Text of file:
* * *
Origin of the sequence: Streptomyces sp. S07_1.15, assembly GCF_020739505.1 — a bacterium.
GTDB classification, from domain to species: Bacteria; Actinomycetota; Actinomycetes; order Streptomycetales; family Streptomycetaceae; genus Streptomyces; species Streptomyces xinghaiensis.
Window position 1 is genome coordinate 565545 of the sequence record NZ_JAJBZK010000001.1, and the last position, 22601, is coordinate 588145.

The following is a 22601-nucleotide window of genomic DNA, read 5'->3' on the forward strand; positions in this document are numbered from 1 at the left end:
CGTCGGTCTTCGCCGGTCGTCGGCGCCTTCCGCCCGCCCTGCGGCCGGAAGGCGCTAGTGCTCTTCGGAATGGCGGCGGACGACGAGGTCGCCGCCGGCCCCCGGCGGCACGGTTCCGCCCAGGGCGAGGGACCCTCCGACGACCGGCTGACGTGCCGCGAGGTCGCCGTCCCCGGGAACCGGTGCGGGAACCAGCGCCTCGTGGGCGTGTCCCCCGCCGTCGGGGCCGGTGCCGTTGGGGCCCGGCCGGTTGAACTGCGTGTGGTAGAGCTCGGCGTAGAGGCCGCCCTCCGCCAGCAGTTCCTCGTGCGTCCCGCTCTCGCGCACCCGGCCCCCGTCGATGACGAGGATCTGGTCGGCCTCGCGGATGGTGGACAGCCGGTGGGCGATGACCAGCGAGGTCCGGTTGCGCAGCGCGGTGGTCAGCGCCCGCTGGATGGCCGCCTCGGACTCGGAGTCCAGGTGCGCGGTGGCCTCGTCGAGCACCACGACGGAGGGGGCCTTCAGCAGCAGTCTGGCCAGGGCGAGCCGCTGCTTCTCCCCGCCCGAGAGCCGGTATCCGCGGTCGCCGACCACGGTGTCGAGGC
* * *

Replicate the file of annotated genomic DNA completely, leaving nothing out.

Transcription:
Origin of the sequence: Streptomyces sp. S07_1.15, assembly GCF_020739505.1 — a bacterium.
GTDB classification, from domain to species: Bacteria; Actinomycetota; Actinomycetes; order Streptomycetales; family Streptomycetaceae; genus Streptomyces; species Streptomyces xinghaiensis.
Window position 1 is genome coordinate 565545 of the sequence record NZ_JAJBZK010000001.1, and the last position, 22601, is coordinate 588145.

The following is a 22601-nucleotide window of genomic DNA, read 5'->3' on the forward strand; positions in this document are numbered from 1 at the left end:
CGTCGGTCTTCGCCGGTCGTCGGCGCCTTCCGCCCGCCCTGCGGCCGGAAGGCGCTAGTGCTCTTCGGAATGGCGGCGGACGACGAGGTCGCCGCCGGCCCCCGGCGGCACGGTTCCGCCCAGGGCGAGGGACCCTCCGACGACCGGCTGACGTGCCGCGAGGTCGCCGTCCCCGGGAACCGGTGCGGGAACCAGCGCCTCGTGGGCGTGTCCCCCGCCGTCGGGGCCGGTGCCGTTGGGGCCCGGCCGGTTGAACTGCGTGTGGTAGAGCTCGGCGTAGAGGCCGCCCTCCGCCAGCAGTTCCTCGTGCGTCCCGCTCTCGCGCACCCGGCCCCCGTCGATGACGAGGATCTGGTCGGCCTCGCGGATGGTGGACAGCCGGTGGGCGATGACCAGCGAGGTCCGGTTGCGCAGCGCGGTGGTCAGCGCCCGCTGGATGGCCGCCTCGGACTCGGAGTCCAGGTGCGCGGTGGCCTCGTCGAGCACCACGACGGAGGGGGCCTTCAGCAGCAGTCTGGCCAGGGCGAGCCGCTGCTTCTCCCCGCCCGAGAGCCGGTATCCGCGGTCGCCGACCACGGTGTCGAGGC